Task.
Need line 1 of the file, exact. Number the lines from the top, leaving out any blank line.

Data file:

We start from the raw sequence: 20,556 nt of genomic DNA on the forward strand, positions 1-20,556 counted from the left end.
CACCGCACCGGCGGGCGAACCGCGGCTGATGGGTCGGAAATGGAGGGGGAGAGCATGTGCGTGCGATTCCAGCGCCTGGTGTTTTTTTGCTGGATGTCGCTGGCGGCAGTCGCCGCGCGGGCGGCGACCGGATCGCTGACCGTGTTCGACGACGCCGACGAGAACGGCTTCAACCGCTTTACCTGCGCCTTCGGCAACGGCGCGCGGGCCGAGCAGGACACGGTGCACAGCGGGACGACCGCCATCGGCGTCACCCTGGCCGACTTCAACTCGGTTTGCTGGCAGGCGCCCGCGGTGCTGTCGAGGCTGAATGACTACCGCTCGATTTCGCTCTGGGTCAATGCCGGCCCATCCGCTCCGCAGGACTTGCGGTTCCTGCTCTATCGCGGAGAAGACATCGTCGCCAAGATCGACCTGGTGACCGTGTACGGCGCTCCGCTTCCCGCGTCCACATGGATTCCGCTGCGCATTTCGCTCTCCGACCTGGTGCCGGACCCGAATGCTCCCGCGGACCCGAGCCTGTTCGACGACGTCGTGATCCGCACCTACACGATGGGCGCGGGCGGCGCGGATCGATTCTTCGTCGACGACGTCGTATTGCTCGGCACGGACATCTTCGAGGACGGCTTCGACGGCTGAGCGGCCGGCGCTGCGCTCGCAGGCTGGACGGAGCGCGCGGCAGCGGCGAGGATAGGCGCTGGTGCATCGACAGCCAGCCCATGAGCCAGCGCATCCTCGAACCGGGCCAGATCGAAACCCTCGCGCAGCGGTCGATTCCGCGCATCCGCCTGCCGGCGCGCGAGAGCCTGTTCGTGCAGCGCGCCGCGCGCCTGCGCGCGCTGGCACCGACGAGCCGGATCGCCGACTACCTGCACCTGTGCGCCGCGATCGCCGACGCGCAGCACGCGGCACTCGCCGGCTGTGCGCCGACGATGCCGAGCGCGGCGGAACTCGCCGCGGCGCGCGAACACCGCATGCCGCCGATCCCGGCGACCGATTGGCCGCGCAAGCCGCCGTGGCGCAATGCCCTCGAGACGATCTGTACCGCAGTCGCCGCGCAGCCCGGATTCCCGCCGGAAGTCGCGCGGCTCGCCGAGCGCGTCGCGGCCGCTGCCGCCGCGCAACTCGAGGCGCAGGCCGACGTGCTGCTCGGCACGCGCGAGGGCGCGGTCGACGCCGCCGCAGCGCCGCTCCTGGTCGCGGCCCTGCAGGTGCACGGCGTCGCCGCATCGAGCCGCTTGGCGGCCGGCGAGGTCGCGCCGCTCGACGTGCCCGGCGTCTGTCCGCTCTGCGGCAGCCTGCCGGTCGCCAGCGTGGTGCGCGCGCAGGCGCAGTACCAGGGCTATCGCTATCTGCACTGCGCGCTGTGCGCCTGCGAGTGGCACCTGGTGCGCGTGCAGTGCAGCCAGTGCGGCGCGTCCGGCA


We start from the raw sequence: 20,556 nt of genomic DNA on the forward strand, positions 1-20,556 counted from the left end.